Some recreate a specific scenery and mood like Trey Edward Shults’ gloomy tale of moral breakdown in a setting of bottled-up paranoia, pain and pestilence, It Comes At Night. Or they establish similar settings where the occult, egregious parades in broad daylight like Midsommar’s world of unflinching brightness is reminiscent of the hazy sunshine in Vampyr. Others dive into the stylistic peculiarities, sinister themes and sardonic mannerisms of their predecessors, like The Lighthouse. A preliminary paradigm of retrospective attributes, Robert Eggers’ sailor’s yarn about doubles, drink and damnation marks the ever increasing immediacy of this trend. Said revival of a specific mode is not driven by fashionable revisionism or arbitrary nostalgia but outside historic forces – much like the classic canon that modern horror cinema innovators draw from. For their semblance and the feelings they triggered those classic films may be labeled uncanny. This denotation also addresses their origin in the artistic traditions of Dark Romanticism, a style period which anticipated defining tropes of uncanny cinema. Dark Romanticism’s obscure, often sexually charged imagery, exalted scenery and metaphysical subjects directly inspired groundbreaking early European filmmakers. To understand their work’s influence on the present requires a closer look at its spooky sources. Read more

passing the torch
Posted on June 20, 2020

Midsommar and Cross-Quarter Day Horror

Guest Post

Halloween has long been the basis for horror celebrations, but it was made canonical for horror films with John Carpenter’s debut film, Halloween (1978), which uses the holiday as the basis for a supernatural Michael Myers to take vengeance on naughty teenagers. The origin of Halloween is Samhain, one of four Celtic cross-quarter days. The other three, one of which already has an iconic horror film associated with it, are Imbolc (February 2), Beltane (May 1), and Lughnasadh (August 1). Cross-quarter days fall roughly midway between the solstices and equinoxes, each of which also has ancient religious celebrations. The iconic cross-quarter horror film mentioned is, of course, Robin Hardy’s The Wicker Man (1973), and it is set during the time of Beltane.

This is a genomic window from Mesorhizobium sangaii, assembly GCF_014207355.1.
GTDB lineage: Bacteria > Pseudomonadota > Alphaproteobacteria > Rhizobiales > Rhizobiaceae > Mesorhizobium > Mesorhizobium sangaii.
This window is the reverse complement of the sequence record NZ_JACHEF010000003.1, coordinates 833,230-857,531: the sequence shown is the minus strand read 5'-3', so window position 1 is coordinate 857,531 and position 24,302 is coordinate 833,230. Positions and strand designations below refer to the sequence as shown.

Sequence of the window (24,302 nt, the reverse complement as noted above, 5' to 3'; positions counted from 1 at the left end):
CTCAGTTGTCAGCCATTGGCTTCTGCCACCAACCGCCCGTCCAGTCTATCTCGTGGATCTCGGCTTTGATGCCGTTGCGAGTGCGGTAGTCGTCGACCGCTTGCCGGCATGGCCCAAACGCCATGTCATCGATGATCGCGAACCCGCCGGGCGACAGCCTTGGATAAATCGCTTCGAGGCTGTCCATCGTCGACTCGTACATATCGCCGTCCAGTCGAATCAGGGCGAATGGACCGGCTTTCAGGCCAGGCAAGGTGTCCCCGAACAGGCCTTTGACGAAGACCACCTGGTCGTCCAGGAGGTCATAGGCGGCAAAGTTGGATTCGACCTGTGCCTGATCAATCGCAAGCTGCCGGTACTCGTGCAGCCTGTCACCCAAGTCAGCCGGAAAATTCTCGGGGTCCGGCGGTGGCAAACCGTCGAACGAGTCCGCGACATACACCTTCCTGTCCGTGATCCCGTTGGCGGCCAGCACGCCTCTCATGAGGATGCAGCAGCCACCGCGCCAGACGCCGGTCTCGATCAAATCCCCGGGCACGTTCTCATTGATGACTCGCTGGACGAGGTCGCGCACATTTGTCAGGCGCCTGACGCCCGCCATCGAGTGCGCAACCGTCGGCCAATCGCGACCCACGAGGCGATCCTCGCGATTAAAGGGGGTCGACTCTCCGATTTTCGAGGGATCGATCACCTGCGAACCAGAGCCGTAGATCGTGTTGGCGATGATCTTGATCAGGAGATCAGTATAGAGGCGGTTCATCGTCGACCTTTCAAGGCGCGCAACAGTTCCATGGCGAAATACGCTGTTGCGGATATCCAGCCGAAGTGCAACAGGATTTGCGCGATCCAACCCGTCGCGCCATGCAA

Apart from seventies styles, The Wicker Man has held up remarkably well. Sergeant Howie, a Scottish police officer, is lured to Summerisle, a remote Hebridean island, to investigate a missing child. He’s been set up, however, by the islanders who need an outsider to sacrifice on their May Day celebrations. Although they never call the holiday Beltane, that is the title of the Gaelic spring festival that dates back to the tenth century. The Wicker Man has received accolades that have grown over the years. It’s been a kind of gold standard for intelligent horror.

Read more

line of cult members
Posted on May 30, 2020

So, We’re Just Going to Ignore the Sunlight Then? Aesthetic Whiteness in Midsommar

Guest Post

When we look at the history of horror and the gothic, we see that the aesthetic investment in establishing darkness as an easy visual cue for badness is largely taken for granted. That the dark is the place where monsters dwell, unseen and always threatening, is perhaps the most deeply rooted cultural and linguistic paradigm propping up the interlocking systems of white supremacist capitalist patriarchy—that is, it is among the most banal gestures of anti-Blackness in which we all participate daily. As such, horror films historically have been, well, dark.

As much as aesthetic layers undoubtedly inform the genre, real-life occasions of horror rarely arrive with packaging so convenient. That is, horror tends to be experienced as a sort of absurdity or cognitive dissonance: the feeling of suspension, of lacking gravity, of time collapsing.

My point is that horror lives in the mind, as a way of seeing.

In  Darkly: Black History and America’s Gothic Soul, a hybrid of memoir and cultural critique,  writer Leila Taylor speaks to this point succinctly: “Darkness is everywhere, even in the oppressive glare of the noonday sun.”

Read more

Back to top